Without some proof of reliability in the device used to test for accuracy in a primary device, a test for accuracy of the primary device is a meaningless exercise. Undoubtedly, a meaningless test for accuracy in Stivers' stopwatch does not supply the "reasonable proof of accuracy" required for the permissible introduction of evidence concerning information derived from the stopwatch. The test of the stopwatch in the present case somewhat resembles the situation in the apocryphal story of the cannon and the clock, recounted by our Chief Justice. The cannoneer was responsible for firing the cannon in the village square at 6 o'clock each day. When asked how he knew it was time to fire the cannon, the cannoneer answered that he simply looked at the clock in the tower of the village hall at the other end of the street which ran from the square to the hall. When the tower clock indicated 6 o'clock, he fired the cannon. However, when the clockkeeper was asked how he checked the tower clock's accuracy, he said that every time the village cannon fired, he looked up to verify the time, which was always 6 o'clock. In any event, we hold that to present "reasonable proof" that a stopwatch was operating correctly as an accurate device to measure time, the watch must be tested against a device whose instrumental integrity or reliability has been established either through proof that the testing device's accuracy has been verified through an independent test for accuracy or through proof that the testing device is the type recognized and normally used to verify accuracy in stopwatches.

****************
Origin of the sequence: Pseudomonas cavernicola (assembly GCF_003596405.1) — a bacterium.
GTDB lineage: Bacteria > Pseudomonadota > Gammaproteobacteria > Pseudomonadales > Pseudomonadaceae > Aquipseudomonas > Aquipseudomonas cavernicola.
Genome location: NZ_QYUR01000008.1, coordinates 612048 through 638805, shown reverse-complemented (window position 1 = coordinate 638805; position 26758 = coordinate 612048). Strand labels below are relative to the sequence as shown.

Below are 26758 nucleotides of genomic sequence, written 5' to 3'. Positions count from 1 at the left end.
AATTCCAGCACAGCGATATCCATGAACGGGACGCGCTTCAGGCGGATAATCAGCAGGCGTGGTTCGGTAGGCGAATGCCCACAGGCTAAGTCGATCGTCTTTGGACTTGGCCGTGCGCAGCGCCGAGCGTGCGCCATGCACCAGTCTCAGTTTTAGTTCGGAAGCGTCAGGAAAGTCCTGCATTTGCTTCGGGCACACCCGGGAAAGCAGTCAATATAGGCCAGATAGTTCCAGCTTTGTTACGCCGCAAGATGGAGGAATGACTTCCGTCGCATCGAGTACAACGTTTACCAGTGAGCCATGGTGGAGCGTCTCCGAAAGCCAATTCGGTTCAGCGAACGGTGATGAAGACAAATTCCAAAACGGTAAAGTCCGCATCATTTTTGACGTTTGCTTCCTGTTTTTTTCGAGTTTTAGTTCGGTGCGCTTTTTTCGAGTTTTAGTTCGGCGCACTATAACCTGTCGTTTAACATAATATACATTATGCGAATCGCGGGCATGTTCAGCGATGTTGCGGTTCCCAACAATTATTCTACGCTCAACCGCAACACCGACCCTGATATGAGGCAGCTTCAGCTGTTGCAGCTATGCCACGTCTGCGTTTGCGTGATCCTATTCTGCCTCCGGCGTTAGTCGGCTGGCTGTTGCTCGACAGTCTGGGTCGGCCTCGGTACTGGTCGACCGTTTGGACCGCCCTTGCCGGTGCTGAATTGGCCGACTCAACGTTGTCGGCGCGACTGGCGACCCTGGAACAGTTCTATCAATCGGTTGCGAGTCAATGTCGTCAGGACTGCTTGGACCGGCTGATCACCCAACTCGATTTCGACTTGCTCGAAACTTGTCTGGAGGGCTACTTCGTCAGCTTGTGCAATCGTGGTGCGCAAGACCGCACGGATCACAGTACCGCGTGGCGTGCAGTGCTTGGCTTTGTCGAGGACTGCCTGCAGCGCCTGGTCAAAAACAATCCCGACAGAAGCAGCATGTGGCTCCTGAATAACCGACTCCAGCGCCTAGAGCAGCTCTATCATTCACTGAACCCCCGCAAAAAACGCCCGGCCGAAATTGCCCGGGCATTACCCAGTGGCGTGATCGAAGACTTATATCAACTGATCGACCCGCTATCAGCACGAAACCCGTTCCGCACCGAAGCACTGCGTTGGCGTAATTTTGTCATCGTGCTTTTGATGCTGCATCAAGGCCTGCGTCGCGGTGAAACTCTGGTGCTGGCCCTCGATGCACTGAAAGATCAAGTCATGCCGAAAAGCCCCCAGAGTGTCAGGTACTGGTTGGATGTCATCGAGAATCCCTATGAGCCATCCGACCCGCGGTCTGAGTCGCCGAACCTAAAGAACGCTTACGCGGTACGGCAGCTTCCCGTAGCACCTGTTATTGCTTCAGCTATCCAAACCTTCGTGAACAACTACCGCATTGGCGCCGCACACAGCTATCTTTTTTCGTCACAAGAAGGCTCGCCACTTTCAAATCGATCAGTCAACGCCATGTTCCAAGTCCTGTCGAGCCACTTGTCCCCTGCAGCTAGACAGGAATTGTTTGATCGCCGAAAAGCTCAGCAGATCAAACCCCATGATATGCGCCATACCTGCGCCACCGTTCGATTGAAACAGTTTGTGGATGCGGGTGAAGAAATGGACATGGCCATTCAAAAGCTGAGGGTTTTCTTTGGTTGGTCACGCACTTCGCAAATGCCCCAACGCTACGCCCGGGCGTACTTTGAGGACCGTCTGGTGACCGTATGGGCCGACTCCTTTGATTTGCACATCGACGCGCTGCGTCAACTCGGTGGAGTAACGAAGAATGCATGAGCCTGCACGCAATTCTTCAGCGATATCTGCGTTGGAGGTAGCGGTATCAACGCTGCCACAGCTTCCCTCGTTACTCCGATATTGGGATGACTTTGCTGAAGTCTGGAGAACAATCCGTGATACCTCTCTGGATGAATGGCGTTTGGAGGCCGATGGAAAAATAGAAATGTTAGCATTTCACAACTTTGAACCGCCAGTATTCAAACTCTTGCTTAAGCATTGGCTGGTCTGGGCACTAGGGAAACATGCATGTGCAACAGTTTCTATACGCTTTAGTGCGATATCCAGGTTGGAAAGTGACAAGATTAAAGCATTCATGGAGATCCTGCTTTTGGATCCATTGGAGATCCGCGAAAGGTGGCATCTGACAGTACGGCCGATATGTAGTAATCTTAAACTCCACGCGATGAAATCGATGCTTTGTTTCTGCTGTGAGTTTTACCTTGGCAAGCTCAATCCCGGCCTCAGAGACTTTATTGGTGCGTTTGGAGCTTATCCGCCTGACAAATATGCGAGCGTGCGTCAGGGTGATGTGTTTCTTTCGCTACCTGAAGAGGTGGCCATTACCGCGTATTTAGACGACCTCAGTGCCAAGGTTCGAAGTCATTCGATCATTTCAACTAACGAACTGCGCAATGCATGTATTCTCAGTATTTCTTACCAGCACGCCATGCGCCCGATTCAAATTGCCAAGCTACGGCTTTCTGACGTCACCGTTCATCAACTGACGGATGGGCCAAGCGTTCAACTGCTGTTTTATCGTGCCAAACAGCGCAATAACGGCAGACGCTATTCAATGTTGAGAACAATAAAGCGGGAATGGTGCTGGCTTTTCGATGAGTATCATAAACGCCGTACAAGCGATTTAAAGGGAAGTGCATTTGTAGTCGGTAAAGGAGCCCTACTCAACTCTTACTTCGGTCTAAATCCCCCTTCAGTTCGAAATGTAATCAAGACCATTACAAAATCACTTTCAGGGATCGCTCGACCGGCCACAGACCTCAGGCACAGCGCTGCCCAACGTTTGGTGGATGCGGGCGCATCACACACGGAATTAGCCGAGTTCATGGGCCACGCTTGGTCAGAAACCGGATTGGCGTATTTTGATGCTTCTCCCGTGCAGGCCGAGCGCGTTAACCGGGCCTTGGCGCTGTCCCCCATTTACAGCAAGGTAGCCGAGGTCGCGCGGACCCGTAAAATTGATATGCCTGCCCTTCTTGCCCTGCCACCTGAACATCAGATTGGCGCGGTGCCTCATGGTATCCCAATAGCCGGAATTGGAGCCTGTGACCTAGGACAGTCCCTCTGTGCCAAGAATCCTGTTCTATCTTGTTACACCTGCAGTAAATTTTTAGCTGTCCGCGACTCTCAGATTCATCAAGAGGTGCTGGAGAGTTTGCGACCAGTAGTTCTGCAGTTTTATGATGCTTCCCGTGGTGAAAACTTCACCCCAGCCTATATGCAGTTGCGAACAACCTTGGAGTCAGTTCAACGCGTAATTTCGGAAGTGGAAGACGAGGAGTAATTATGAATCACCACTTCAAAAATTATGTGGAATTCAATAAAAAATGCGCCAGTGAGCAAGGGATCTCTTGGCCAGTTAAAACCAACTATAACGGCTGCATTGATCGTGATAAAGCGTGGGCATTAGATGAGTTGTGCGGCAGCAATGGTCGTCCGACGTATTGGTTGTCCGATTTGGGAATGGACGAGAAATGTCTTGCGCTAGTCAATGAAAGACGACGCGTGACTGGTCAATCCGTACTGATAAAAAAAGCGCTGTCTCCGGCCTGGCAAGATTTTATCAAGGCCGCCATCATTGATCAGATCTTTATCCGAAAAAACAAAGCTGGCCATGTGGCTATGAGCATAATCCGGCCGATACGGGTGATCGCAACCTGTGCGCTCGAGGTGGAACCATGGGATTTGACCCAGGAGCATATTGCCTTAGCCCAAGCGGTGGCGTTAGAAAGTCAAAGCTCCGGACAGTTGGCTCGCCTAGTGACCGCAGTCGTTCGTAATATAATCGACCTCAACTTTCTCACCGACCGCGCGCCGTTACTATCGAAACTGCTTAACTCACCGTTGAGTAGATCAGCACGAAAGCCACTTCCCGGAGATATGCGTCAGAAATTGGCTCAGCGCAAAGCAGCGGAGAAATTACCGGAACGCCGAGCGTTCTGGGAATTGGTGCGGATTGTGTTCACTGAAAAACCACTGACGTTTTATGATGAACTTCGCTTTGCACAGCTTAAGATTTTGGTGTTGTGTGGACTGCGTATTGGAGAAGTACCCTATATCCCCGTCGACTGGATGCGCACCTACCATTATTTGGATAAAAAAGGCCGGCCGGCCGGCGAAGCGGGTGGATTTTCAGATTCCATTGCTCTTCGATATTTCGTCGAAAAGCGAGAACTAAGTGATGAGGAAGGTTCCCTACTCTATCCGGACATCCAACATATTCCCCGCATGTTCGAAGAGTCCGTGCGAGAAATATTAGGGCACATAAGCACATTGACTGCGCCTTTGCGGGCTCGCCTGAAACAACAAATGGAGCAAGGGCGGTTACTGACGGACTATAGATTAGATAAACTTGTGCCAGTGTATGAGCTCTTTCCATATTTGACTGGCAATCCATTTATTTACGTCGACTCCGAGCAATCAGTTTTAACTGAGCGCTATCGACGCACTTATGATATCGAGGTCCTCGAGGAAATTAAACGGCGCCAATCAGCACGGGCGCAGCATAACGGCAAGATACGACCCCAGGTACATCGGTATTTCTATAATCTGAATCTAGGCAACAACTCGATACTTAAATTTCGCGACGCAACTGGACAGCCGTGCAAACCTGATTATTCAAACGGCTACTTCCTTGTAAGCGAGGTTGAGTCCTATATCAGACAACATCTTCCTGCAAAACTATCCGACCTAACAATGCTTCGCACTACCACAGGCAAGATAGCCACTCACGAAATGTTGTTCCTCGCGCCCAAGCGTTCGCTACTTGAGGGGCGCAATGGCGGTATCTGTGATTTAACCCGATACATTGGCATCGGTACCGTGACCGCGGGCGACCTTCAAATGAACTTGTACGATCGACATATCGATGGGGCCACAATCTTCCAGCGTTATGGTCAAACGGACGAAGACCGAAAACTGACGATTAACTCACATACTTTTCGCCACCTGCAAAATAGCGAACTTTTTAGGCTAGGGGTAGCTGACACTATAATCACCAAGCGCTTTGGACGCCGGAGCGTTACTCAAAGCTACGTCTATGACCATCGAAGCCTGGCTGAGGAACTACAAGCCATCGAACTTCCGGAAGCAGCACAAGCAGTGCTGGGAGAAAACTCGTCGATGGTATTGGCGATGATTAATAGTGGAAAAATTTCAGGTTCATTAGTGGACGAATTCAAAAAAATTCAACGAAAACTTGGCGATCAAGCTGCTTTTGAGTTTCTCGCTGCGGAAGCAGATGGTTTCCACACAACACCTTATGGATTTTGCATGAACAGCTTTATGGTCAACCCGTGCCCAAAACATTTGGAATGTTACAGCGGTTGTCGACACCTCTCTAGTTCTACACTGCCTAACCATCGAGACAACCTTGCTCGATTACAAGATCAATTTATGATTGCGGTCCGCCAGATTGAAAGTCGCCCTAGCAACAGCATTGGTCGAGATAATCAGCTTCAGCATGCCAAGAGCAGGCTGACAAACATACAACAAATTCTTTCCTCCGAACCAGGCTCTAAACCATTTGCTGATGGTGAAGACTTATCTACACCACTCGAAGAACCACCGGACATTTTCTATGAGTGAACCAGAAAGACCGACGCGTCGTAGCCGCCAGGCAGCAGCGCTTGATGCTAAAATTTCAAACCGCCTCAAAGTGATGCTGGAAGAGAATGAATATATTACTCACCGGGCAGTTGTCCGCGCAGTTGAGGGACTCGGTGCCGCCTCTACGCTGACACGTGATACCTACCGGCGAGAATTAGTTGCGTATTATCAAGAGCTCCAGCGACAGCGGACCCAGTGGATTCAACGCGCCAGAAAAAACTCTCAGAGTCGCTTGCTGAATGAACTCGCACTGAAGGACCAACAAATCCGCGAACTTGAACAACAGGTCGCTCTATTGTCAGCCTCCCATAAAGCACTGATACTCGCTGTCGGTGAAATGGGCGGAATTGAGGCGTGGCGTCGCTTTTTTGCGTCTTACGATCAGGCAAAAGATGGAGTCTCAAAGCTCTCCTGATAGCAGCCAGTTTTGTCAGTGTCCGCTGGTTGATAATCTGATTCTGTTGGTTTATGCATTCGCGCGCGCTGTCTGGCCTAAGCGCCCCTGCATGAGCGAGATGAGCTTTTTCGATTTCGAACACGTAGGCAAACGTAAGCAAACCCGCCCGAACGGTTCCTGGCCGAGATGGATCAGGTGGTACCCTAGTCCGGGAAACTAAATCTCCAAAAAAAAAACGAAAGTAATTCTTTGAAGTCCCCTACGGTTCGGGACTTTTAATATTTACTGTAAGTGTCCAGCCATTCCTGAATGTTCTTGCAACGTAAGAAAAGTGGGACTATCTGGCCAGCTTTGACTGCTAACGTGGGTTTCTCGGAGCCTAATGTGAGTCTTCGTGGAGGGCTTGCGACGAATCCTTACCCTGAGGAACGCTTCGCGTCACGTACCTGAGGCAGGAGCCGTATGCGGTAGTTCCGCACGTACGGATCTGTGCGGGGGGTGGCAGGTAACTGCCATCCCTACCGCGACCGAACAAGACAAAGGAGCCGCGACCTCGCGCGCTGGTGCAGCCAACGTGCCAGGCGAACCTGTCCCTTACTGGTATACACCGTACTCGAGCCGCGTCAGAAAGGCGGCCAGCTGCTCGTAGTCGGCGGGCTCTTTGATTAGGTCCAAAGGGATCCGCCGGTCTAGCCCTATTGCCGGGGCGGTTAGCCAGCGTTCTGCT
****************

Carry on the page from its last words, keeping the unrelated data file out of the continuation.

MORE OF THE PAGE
In the present case, there is no evidence on either of the bases which we have mentioned for verified accuracy in a stopwatch. Wilson testified that his Q.T. 10 Quartz Tester had never, to his knowledge, been tested for accuracy. Also, exactly what is a Q.T. 10 Quartz Tester? There is no evidence explaining the nature, function, or operation of a Q.T. 10 Quartz Tester. Further, Wilson testified that he did not know whether other jewelers used the Q.T. 10 Quartz Tester to verify the accuracy of stopwatches. Consequently, in view of the record presented to us, there is no "reasonable proof" of accuracy in the stopwatch used to clock Chambers' car. Evidence that Chambers' car took 51 seconds to travel the predetermined distance on Interstate 80 and was, consequently, traveling at 70 miles per hour was improperly received by the trial court. Evidence based on Stivers' stopwatch was used to prove the charge against Chambers and, therefore, constitutes reversible error. For that reason, we reverse the judgment of the district court, which affirmed the county court's decision, and remand this matter to the district court with the direction that the district court order a new trial for Chambers in the county court.